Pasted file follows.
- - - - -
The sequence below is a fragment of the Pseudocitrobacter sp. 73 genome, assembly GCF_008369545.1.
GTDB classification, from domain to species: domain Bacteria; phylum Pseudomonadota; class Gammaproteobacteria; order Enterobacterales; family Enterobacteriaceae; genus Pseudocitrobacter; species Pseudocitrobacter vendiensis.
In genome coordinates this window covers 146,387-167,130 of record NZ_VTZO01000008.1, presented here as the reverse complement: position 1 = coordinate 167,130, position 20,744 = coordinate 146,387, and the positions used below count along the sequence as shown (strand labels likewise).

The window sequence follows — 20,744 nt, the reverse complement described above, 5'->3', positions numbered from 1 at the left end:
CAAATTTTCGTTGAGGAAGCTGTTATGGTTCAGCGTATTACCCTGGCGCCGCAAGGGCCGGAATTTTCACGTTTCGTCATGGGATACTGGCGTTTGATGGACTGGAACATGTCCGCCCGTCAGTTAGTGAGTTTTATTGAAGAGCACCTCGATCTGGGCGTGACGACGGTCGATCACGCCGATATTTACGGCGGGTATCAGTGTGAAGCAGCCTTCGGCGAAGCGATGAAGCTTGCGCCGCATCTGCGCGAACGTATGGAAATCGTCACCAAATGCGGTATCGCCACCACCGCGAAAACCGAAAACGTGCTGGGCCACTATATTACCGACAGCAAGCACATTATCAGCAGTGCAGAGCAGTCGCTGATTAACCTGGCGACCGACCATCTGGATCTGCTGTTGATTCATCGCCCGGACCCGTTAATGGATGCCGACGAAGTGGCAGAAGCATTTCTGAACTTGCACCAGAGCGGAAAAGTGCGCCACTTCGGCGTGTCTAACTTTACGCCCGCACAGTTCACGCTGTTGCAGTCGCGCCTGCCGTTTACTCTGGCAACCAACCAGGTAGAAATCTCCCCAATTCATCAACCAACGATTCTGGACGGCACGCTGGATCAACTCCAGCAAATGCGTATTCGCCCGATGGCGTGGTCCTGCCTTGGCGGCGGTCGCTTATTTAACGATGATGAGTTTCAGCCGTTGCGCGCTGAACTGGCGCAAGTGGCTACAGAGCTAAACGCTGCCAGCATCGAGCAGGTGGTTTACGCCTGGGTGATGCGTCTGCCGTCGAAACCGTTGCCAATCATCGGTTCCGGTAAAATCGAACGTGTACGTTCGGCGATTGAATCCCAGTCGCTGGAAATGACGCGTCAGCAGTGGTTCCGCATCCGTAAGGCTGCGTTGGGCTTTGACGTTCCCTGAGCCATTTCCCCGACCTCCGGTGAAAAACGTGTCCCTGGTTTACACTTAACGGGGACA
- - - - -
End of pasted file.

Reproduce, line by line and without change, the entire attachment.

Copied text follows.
The sequence below is a fragment of the Pseudocitrobacter sp. 73 genome, assembly GCF_008369545.1.
GTDB classification, from domain to species: domain Bacteria; phylum Pseudomonadota; class Gammaproteobacteria; order Enterobacterales; family Enterobacteriaceae; genus Pseudocitrobacter; species Pseudocitrobacter vendiensis.
In genome coordinates this window covers 146,387-167,130 of record NZ_VTZO01000008.1, presented here as the reverse complement: position 1 = coordinate 167,130, position 20,744 = coordinate 146,387, and the positions used below count along the sequence as shown (strand labels likewise).

The window sequence follows — 20,744 nt, the reverse complement described above, 5'->3', positions numbered from 1 at the left end:
CAAATTTTCGTTGAGGAAGCTGTTATGGTTCAGCGTATTACCCTGGCGCCGCAAGGGCCGGAATTTTCACGTTTCGTCATGGGATACTGGCGTTTGATGGACTGGAACATGTCCGCCCGTCAGTTAGTGAGTTTTATTGAAGAGCACCTCGATCTGGGCGTGACGACGGTCGATCACGCCGATATTTACGGCGGGTATCAGTGTGAAGCAGCCTTCGGCGAAGCGATGAAGCTTGCGCCGCATCTGCGCGAACGTATGGAAATCGTCACCAAATGCGGTATCGCCACCACCGCGAAAACCGAAAACGTGCTGGGCCACTATATTACCGACAGCAAGCACATTATCAGCAGTGCAGAGCAGTCGCTGATTAACCTGGCGACCGACCATCTGGATCTGCTGTTGATTCATCGCCCGGACCCGTTAATGGATGCCGACGAAGTGGCAGAAGCATTTCTGAACTTGCACCAGAGCGGAAAAGTGCGCCACTTCGGCGTGTCTAACTTTACGCCCGCACAGTTCACGCTGTTGCAGTCGCGCCTGCCGTTTACTCTGGCAACCAACCAGGTAGAAATCTCCCCAATTCATCAACCAACGATTCTGGACGGCACGCTGGATCAACTCCAGCAAATGCGTATTCGCCCGATGGCGTGGTCCTGCCTTGGCGGCGGTCGCTTATTTAACGATGATGAGTTTCAGCCGTTGCGCGCTGAACTGGCGCAAGTGGCTACAGAGCTAAACGCTGCCAGCATCGAGCAGGTGGTTTACGCCTGGGTGATGCGTCTGCCGTCGAAACCGTTGCCAATCATCGGTTCCGGTAAAATCGAACGTGTACGTTCGGCGATTGAATCCCAGTCGCTGGAAATGACGCGTCAGCAGTGGTTCCGCATCCGTAAGGCTGCGTTGGGCTTTGACGTTCCCTGAGCCATTTCCCCGACCTCCGGTGAAAAACGTGTCCCTGGTTTACACTTAACGGGGACA